As big data application success stories (and failures) have appeared in the news and technical publications, several myths have emerged about big data. This article explores a few of the more significant myths, and how they may negatively affect your own big data implementation.
Most large organizations have implemented one or more big data applications. As more data accumulates internal users and analysts execute more reports and forecasts, which leads to additional queries and analysis, and more reporting. The cycle continues: data growth leads to better analysis, which generates more reporting. Eventually the big data application swells with so much data and querying that performance suffers.
Big data applications are now fairly commonplace in large organizations. It is, however, difficult to simply ‘drop’ these applications into an existing IT infrastructure and expect to run smoothly. In addition to energy and cooling requirements for new hardware to support the new big data application, other IT areas need to prepare.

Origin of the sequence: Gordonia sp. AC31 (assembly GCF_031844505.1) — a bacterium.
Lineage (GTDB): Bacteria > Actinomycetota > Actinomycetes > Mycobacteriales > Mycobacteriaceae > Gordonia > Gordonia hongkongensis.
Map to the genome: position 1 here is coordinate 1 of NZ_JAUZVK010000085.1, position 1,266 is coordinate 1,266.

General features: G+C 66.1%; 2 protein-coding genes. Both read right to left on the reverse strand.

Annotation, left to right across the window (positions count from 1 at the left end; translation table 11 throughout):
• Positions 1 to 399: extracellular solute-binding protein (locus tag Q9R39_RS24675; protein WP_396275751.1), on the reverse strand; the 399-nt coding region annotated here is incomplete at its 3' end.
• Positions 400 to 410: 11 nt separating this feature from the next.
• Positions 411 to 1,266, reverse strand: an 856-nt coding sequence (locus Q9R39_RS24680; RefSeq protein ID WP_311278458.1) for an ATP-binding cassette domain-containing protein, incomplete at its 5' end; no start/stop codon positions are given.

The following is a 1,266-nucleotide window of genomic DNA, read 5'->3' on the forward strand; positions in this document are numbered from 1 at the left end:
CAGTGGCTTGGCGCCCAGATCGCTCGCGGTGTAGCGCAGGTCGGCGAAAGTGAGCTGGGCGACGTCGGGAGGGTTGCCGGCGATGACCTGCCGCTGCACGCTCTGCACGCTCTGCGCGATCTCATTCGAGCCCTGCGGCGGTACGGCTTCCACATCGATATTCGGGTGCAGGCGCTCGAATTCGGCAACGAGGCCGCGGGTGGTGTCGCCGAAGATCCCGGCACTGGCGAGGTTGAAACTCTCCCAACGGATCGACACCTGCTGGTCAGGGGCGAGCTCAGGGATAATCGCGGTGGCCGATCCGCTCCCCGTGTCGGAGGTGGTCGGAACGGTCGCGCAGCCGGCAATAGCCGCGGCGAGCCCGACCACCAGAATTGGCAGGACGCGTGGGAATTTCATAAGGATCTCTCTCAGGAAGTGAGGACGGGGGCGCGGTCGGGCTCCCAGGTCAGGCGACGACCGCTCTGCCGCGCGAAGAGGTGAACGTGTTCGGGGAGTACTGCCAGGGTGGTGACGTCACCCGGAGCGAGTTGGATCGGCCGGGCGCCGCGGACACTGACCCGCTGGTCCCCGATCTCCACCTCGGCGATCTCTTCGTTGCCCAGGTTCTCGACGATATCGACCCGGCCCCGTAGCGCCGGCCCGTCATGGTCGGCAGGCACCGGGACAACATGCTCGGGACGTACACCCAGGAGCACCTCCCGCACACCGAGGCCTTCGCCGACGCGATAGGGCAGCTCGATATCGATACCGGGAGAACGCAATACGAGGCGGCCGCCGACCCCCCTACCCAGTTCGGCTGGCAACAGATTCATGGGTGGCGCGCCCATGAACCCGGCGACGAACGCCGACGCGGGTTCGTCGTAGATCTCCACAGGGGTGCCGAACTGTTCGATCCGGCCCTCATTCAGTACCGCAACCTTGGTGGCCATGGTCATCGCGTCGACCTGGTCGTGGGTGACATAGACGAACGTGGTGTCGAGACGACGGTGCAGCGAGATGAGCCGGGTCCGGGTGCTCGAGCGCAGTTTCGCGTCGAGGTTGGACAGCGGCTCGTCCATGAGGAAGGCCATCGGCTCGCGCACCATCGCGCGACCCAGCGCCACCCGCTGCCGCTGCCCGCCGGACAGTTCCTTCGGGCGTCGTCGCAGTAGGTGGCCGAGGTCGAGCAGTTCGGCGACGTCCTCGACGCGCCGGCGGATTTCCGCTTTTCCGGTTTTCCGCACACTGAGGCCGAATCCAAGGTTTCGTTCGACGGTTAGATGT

Big Data implementations are more than just lots of data. Of equal importance is the analytics software used to query the data. Analyzing business data using advanced analytics is common, especially in companies that already have an enterprise data warehouse. It is therefore only natural that your big data application must be integrated with the existing warehouse.
As the enterprise embraces big data, management assumes that staff sizes will decrease. What should be done with those unneeded technologists? One answer: convert them into technology consultants that collaborate and coordinate with the lines of business. In other words, give them customer-facing roles.
Technical support teams usually support familiar hardware and software configurations. Specialization in particular combinations of operating systems and database management software is common, and this allows some team members to gain in-depth experience that is extremely valuable in an enterprise IT setting. How has big data changed this paradigm?
Many big data application implementations seem to begin with an existing data warehouse, one or more new high-volume data streams, and some specialized hardware and software. The data storage issue is often accommodated by installing a proprietary hardware appliance that can store huge amounts of data while providing extremely fast data access. In these cases, do we really need to worry about database design?